Lending to small business is critical to the US economy. As stewards of small businesses, how can we make good decisions if we don’t have access to information? Banking transparency in Illinois and elsewhere assures a healthy small business climate because it fully discloses loan options and historical lending information from banks.
You might think this sounds sensible and easy. It is not. The Small Business Advocacy Council supports banking transparency, and we have and will continue to make strides to see that it continues.
A brief glance at history explains why this is important today.
The Glass-Steagall law hails from 1933 on the heels of the Great Depression. Our country’s biggest stock market crash in history changed the stature of financial institutions forever. Glass-Steagall, named after a former U.S. Treasury secretary and then chairman of the House Banking and Currency Committee, restricted banks from lending and investing. The basic premise: You shouldn’t make risky investments with insured deposits belonging to hardworking people.
In 1999, the Glass-Steagall law was repealed thanks to pressure from the big banks. Some say it laid the groundwork for the ruinous years to follow. Many banks failed during the Great Recession culminating in a huge consolidation among financial institutions. New laws were enacted.
Immediately, small business lending turned into a cumbersome, complicated transaction. Remember the tablecloth trick where all the plates stay put after the cloth is pulled? Yes, well, banks started calling in loans by small businesses with many of them closing posthaste. Believe me, the consequences of this reverberated to all businesses – whether they were directly affected or not. Twenty percent of our clients experienced the fallout.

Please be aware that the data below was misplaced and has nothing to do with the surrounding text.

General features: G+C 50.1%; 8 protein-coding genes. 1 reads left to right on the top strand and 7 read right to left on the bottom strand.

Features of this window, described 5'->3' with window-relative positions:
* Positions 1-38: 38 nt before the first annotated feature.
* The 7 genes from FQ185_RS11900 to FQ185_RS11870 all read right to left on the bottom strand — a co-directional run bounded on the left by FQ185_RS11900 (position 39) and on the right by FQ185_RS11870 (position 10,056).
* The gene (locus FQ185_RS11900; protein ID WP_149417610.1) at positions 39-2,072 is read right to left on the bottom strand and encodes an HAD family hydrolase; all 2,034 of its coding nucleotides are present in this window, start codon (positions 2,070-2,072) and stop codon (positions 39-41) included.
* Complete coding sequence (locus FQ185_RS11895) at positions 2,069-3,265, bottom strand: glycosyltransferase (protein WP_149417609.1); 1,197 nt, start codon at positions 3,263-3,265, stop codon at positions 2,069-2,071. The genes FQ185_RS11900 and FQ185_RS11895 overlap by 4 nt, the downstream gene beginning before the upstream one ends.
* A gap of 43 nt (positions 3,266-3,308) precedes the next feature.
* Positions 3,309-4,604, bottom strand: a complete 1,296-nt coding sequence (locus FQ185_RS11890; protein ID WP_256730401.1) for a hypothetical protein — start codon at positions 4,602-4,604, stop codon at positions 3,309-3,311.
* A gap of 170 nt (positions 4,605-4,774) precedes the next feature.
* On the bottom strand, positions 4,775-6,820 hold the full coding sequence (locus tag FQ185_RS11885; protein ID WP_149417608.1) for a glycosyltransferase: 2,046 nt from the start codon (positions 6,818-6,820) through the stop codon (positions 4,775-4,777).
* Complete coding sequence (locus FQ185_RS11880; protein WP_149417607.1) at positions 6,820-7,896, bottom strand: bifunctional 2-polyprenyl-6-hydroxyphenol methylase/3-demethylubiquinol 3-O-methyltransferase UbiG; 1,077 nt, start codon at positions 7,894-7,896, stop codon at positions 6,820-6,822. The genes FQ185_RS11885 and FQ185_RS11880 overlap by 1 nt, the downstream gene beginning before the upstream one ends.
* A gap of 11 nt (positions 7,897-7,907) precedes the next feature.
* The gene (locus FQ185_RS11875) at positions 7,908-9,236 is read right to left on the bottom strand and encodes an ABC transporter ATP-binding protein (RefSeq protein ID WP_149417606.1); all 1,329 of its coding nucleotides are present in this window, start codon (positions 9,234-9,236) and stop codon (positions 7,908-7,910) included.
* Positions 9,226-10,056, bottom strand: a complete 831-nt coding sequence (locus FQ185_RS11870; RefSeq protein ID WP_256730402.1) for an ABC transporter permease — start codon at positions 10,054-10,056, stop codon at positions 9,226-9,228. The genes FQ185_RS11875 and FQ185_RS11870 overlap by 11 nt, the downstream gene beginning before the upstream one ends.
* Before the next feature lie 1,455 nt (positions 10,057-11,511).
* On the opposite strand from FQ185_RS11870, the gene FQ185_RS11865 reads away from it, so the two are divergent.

In the 2011 spring legislative session, the SBAC scored a big win by encouraging the Illinois Department of Financial and Professional Regulation (IDFPR) to publish Illinois bank small business lending statistics on their website. Our group was young at that point, but felt like we could tackle even more.
The SBAC supported legislation sponsored by State Representatives Jehan Gordon and Dan Biss to require the agency to post small business lending information by individual bank, which led to several discussions with the IDFPR about the initiative. As a result of open communication and collaboration (and a healthy dose of determination), IDFPR volunteered to post the information without a legal requirement.
Why dredge up all this now? Again we find ourselves at an economic turning point: a slowing economy in the European Union, falling earnings in China and market volatility in the U.S. earlier this year. Not to mention the upcoming election welcoming wide speculation as to its impact on our economy.
But we’re all a bit smarter now. Based on experience, risk will rise, business will slow and loans will be scrutinized once again. The stock market activity in Q1 is indicative of the fear that is out there, a roller coaster ride and huge swings fueled by speculation and problems in our underlying economy.
Just when you think it’s behind you …
So once again it’s time to push for transparency. Learn about the lending history to small businesses by Illinois banks. The information, updated quarterly and listed by county and bank, is posted at the IDFPR website. And know that the SBAC will continue shining a bright light on banking transparency so small business lending doesn’t ever get lost in the shadows.
Thank you to Blanca Campos, COO, Advocacy for the SBAC, for contributing information to this post.
Steve Banke is founder and CEO of 3Points, LLC. Stay tuned for future articles on small business topics in both the 3Points newsletter and blog posts. If you want to know more about the SBAC, email Steve or call him at (708) 491-0300.